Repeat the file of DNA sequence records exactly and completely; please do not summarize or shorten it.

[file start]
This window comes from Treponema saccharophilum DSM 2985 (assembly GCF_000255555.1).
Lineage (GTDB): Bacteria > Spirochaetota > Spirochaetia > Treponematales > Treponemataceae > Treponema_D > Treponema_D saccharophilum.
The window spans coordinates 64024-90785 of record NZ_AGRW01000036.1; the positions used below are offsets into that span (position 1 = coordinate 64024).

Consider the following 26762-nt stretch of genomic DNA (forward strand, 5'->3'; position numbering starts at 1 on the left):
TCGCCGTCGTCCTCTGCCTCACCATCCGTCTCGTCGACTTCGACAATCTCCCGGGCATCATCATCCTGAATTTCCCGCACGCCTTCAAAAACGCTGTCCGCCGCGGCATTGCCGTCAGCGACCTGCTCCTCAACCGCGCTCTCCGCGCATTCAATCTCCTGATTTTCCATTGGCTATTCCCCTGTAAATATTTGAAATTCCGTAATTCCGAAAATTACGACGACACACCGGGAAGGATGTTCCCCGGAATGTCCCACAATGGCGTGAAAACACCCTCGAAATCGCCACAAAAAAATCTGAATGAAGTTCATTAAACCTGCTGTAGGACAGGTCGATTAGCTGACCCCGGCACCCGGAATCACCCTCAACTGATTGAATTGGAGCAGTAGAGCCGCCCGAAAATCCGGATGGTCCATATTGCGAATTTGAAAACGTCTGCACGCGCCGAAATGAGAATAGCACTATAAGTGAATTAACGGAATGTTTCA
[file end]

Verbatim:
This window comes from Treponema saccharophilum DSM 2985 (assembly GCF_000255555.1).
Lineage (GTDB): Bacteria > Spirochaetota > Spirochaetia > Treponematales > Treponemataceae > Treponema_D > Treponema_D saccharophilum.
The window spans coordinates 64024-90785 of record NZ_AGRW01000036.1; the positions used below are offsets into that span (position 1 = coordinate 64024).

Consider the following 26762-nt stretch of genomic DNA (forward strand, 5'->3'; position numbering starts at 1 on the left):
TCGCCGTCGTCCTCTGCCTCACCATCCGTCTCGTCGACTTCGACAATCTCCCGGGCATCATCATCCTGAATTTCCCGCACGCCTTCAAAAACGCTGTCCGCCGCGGCATTGCCGTCAGCGACCTGCTCCTCAACCGCGCTCTCCGCGCATTCAATCTCCTGATTTTCCATTGGCTATTCCCCTGTAAATATTTGAAATTCCGTAATTCCGAAAATTACGACGACACACCGGGAAGGATGTTCCCCGGAATGTCCCACAATGGCGTGAAAACACCCTCGAAATCGCCACAAAAAAATCTGAATGAAGTTCATTAAACCTGCTGTAGGACAGGTCGATTAGCTGACCCCGGCACCCGGAATCACCCTCAACTGATTGAATTGGAGCAGTAGAGCCGCCCGAAAATCCGGATGGTCCATATTGCGAATTTGAAAACGTCTGCACGCGCCGAAATGAGAATAGCACTATAAGTGAATTAACGGAATGTTTCA